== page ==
The United States and Mexico share many similar interests and concerns. We are also at a very special state in our economic relationship. President Obama has called it a moment of opportunity. Others have said this is Mexico's moment.
Having personally worked with Mexico in the private sector for almost three decades and now at the U.S. Department of State, I am thrilled by the Obama Administration's focus on deepening and elevating our already close cooperation on economic issues. Mexico, a major regional power that actively engages on global economic issues, offers huge possibilities for increased economic cooperation. It is in both our interests to increase economic integration among the NAFTA partners in order to make our economies more competitive.
Just looking at the numbers, it is easy to see why we focus on the economic relationship. The United States and Mexico, together with Canada, make up an integrated North American production platform, producing top globally competitive manufacturing exports, including automobiles, aircraft, and high tech consumer goods.
Mexico is one of the United States' largest trade partners, with half a trillion dollars in two way merchandise trade in 2012. That is more than a billion dollars a day in trade, and that number does not even capture our trade in services. Tens of millions of Mexicans and Americans legally cross our common border each year to visit relatives, do business, and conduct tourism. Moreover, U.S. inputs make up approximately 40 percent of goods exported from Mexico to the United States.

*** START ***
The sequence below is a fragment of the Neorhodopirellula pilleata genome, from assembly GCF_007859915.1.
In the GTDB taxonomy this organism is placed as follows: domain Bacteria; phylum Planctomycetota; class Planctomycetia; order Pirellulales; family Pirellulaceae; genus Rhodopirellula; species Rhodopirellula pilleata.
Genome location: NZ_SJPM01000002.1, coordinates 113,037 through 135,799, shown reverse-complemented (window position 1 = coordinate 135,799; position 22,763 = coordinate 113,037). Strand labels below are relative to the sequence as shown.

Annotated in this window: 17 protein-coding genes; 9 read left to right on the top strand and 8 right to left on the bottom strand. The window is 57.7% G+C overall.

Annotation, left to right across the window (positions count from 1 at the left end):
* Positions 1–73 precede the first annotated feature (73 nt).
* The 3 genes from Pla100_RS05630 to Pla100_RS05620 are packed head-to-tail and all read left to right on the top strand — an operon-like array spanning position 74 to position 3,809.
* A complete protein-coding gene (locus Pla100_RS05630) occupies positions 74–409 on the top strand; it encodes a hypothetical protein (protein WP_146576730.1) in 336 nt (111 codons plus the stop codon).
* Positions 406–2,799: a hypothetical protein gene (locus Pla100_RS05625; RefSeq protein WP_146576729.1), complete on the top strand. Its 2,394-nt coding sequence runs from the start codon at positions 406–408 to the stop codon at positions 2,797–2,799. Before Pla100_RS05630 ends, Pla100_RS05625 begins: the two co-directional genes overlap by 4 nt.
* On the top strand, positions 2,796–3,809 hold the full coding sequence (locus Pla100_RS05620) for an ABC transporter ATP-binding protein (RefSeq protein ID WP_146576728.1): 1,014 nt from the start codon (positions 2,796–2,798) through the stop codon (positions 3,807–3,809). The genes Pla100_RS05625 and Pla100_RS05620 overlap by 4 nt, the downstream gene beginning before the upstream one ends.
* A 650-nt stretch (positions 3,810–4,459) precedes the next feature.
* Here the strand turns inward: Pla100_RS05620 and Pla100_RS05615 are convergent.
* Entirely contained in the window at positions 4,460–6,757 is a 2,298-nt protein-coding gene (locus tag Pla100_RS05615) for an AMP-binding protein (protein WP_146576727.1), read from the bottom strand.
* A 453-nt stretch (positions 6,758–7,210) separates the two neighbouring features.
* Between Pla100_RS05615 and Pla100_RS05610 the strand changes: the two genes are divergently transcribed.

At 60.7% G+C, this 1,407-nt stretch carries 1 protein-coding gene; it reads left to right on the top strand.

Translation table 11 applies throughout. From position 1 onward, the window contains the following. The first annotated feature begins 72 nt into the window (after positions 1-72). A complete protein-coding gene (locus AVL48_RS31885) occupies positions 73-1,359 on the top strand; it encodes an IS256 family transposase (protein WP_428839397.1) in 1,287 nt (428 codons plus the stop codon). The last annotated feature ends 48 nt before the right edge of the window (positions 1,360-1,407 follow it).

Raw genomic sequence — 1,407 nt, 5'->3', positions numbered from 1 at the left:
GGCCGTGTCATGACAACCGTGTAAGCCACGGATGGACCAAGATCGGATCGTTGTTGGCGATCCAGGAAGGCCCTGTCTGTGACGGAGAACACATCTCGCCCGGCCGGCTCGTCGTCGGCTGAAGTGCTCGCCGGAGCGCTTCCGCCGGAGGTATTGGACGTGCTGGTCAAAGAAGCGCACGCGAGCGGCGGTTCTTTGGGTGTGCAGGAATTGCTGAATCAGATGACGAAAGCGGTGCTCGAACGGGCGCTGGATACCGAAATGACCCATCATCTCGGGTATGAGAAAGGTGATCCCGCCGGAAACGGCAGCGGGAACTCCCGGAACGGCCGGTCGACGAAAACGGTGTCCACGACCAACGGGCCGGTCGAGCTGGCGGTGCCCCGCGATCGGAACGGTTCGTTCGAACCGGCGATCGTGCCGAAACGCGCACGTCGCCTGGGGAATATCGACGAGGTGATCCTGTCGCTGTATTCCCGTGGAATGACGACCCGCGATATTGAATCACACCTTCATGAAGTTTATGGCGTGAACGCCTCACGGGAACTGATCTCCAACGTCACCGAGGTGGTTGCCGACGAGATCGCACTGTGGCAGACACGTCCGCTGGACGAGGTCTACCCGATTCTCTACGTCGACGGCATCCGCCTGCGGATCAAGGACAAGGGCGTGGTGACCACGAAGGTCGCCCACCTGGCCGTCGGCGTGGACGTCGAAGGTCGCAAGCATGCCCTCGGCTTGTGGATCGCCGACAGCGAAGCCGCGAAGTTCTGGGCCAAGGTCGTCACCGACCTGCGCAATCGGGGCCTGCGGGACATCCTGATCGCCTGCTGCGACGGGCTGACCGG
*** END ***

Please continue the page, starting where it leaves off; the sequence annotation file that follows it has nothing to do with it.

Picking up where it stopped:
But it is more than numbers, no matter how impressive. The people of the United States and Mexico have a long history with extensive ties. This gives both sides a compelling reason to move forward together.
On April 11-12, 2013, five Assistant Secretaries across four different U.S. cabinet agencies, myself included, met with senior Mexican officials in Washington. The April session continued discussions that we started last January, when we traveled to Mexico for official government economic talks. We discussed expanding economic cooperation in several areas, including entrepreneurship, trade, and investment. These dialogues aren't meant to stand alone though. It is the resulting actions that come out of these talks that strengthen the relationship further. Moving forward, our governments agreed to further economic collaboration -- covering shared competitiveness and connectivity, economic growth and innovation, and partnerships for global leadership.
Our goal was to strengthen our bilateral economic relationship and set the stage for President Obama's trip to Mexico later this week.
Developing our economic relationship will ensure that we continue to prosper and to grow even further, and that is in all of our interests.